A History of Mental Illness: They Call Me Red

This is a series about my history of mental illness.  Please read the introduction for more information.

Eight was so magical.  I felt so free and happy and thought life was full of exciting possibilities. When I turned 9, I started experiencing symptoms that would remain undiagnosed until much later in my life.

In 4th grade, I defined the grading scale according to my perceptions, A is excellent, C is mediocre, and F is failure, and felt this compulsion for perfection. I would apologize incessantly to my parents if I received anything less than an A on assignments and would work harder to reach perfection.

I started feeling nervous in social situations.  I would worry about going to school and seeing my peers because I was sure they didn’t like me or they were talking about my oddities behind my back.  I would think about what I had said/did in specific encounters for weeks on end. I could barely speak in class or other group settings without turning beet red.

Soon, disturbing dreams and thoughts haunted me day and night.  I won’t go into details (because I still can’t believe I had these thoughts and dreams) but many of these haunt me today. I began waking up frequently through the night, terrified. I would often lay in bed for hours alternately wishing for sleep (because I was so tired) and hiding from it (because of my dreams), turning to books and other mediums to chase the night away.  I felt tired constantly and would finally fall asleep only to have the vicious cycle start again.

The worries piled up.  My chest hurt because I constantly felt that something bad was going to happen and began to fear everything.  I worried about walking around my neighborhood alone because surely I would be kidnapped and/or raped.  I was terrified of the dark and would sleep with stuffed animals or pillows piled up beside me, with me sleeping in the middle, so the unknown intruder could not find me or harm me and the spiders would not eat me.  I had to sleep with the door closed and the blinds shut so people could not look in and know I was there.  There were times when I would wake up with my heart beating, body clenched, and gasping for air as I was sure there was a mysterious invader inside my house intent on murdering me and my family.  I would lay in bed, screaming for my parents.  It was awful.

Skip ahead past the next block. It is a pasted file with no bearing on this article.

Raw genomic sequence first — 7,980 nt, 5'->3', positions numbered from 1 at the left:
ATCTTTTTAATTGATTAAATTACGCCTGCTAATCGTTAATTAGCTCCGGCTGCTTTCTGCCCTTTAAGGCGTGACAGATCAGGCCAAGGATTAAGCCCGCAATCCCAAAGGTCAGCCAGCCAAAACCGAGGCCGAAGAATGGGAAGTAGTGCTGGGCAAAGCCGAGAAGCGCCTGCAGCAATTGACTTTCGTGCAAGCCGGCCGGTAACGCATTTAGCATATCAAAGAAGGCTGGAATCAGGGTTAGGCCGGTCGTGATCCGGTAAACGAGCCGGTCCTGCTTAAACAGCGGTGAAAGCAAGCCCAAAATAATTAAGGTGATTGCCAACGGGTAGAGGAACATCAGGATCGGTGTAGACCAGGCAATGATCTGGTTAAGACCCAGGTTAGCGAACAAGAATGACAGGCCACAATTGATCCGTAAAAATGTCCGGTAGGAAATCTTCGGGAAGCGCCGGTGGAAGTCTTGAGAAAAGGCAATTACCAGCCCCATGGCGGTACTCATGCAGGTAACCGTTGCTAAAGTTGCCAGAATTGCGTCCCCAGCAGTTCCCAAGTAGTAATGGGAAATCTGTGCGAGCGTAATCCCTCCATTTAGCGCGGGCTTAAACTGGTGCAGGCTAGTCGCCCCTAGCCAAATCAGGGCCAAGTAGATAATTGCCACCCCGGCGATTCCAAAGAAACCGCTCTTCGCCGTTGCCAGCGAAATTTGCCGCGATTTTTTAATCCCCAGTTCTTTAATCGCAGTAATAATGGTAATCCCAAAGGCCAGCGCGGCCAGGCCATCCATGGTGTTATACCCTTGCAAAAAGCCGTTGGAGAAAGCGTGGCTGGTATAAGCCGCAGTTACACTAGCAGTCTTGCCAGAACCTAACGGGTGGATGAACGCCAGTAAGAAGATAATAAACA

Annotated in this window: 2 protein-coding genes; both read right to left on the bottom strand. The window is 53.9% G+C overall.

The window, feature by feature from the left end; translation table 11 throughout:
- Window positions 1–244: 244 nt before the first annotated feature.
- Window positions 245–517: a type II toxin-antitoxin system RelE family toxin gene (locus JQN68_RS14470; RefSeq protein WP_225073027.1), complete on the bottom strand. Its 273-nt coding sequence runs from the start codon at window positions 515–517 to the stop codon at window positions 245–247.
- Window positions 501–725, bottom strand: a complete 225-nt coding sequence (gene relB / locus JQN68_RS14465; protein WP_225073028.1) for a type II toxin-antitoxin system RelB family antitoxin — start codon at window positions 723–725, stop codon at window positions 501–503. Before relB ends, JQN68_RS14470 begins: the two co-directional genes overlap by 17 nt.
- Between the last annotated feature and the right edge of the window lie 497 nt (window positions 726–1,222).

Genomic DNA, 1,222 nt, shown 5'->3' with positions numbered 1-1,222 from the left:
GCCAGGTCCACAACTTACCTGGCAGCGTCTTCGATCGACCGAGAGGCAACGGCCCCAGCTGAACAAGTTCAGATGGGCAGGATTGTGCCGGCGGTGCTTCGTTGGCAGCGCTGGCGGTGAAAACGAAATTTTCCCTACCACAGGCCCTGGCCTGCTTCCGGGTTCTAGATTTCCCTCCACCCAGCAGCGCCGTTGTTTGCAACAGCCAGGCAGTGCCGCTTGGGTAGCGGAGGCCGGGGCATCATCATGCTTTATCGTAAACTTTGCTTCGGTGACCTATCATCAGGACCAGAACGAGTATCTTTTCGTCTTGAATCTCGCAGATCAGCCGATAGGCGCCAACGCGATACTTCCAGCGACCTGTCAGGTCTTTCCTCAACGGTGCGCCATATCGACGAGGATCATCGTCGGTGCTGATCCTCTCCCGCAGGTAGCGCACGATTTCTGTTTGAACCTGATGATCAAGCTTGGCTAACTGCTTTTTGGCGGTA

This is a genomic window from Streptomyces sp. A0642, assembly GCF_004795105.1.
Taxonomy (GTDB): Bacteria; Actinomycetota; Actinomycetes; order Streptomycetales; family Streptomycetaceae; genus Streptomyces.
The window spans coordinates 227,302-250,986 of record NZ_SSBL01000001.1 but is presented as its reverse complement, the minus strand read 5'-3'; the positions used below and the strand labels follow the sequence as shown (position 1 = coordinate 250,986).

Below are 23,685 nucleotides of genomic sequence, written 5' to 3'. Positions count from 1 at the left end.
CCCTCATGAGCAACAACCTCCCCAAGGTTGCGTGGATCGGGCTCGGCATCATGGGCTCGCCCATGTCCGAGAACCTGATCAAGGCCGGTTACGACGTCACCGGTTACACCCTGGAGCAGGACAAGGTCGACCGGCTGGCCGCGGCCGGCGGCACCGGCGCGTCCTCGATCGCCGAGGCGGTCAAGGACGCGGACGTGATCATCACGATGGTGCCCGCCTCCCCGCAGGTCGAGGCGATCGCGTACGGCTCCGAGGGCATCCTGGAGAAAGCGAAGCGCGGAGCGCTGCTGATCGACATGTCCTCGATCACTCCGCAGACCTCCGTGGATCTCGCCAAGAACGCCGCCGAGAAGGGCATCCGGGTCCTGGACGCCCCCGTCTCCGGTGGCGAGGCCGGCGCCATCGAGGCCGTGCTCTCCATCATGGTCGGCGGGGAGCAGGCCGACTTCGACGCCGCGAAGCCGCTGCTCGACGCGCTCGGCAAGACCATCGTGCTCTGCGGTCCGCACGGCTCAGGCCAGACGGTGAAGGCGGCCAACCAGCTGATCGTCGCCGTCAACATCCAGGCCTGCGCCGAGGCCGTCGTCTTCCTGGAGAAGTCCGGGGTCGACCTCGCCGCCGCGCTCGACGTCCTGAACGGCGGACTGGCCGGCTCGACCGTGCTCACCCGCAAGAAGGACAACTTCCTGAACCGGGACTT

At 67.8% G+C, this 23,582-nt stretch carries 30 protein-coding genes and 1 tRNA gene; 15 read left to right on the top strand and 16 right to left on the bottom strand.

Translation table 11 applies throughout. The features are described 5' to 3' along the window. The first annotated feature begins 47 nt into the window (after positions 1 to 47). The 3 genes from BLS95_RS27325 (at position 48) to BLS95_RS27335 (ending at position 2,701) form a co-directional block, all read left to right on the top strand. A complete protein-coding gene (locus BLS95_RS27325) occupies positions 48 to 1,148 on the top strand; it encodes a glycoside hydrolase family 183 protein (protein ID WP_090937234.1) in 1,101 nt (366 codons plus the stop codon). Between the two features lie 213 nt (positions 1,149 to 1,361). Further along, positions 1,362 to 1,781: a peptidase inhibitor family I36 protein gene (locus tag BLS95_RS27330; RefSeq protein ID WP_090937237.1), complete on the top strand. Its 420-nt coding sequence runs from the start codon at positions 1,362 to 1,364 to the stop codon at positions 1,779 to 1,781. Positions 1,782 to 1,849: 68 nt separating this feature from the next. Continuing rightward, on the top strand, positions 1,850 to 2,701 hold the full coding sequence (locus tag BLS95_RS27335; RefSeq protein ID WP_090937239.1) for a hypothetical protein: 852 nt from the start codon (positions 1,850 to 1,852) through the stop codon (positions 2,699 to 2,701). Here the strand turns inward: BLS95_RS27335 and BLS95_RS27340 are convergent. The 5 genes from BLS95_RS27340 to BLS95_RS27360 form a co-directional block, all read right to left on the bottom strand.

Sadly, this was only my elementary years.  As time grew on, the symptoms worsened.

Continue on to Part Two.

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6 Comments

Filed under Month of Instrospection

6 responses to “A History of Mental Illness: They Call Me Red

  1. I can relate to some of this myself, although I don’t think nights got really scary for me until I was older. But I think much of that was spurred on by being superstitious and believing in a literal Satan. I can see how this kind of fear and anxiety would really cripple you, and at the tender age of 9 that must have been a hard thing to deal with. This is a really interesting series.

  2. Anxiety, so young? It was awful at 20. Oh, Amber, my heart goes out to you!

  3. I think you’re very brave to explore these memories and feelings, and to write of them. I can only imagine that it will be helpful, and not only for you.

    (Hugs)

  4. Melanie

    How horrible! I’ve also had nightmares but since kindergarden, so I can relate:(

  5. Amber, I can’t imagine this is easy to write about. I appreciate your candor in this series and I hope it provides you with some catharsis.

  6. Pingback: A History of Mental Illness: An Introduction | Making the Moments Count